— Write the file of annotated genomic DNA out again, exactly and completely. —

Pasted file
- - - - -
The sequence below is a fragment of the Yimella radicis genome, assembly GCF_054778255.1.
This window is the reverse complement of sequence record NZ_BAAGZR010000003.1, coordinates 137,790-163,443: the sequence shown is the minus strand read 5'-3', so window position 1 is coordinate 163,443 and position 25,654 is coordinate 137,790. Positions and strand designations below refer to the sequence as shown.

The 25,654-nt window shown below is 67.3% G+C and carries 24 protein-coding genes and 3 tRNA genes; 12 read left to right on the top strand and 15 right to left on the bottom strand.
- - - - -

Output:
The sequence below is a fragment of the Yimella radicis genome, assembly GCF_054778255.1.
This window is the reverse complement of sequence record NZ_BAAGZR010000003.1, coordinates 137,790-163,443: the sequence shown is the minus strand read 5'-3', so window position 1 is coordinate 163,443 and position 25,654 is coordinate 137,790. Positions and strand designations below refer to the sequence as shown.

The 25,654-nt window shown below is 67.3% G+C and carries 24 protein-coding genes and 3 tRNA genes; 12 read left to right on the top strand and 15 right to left on the bottom strand.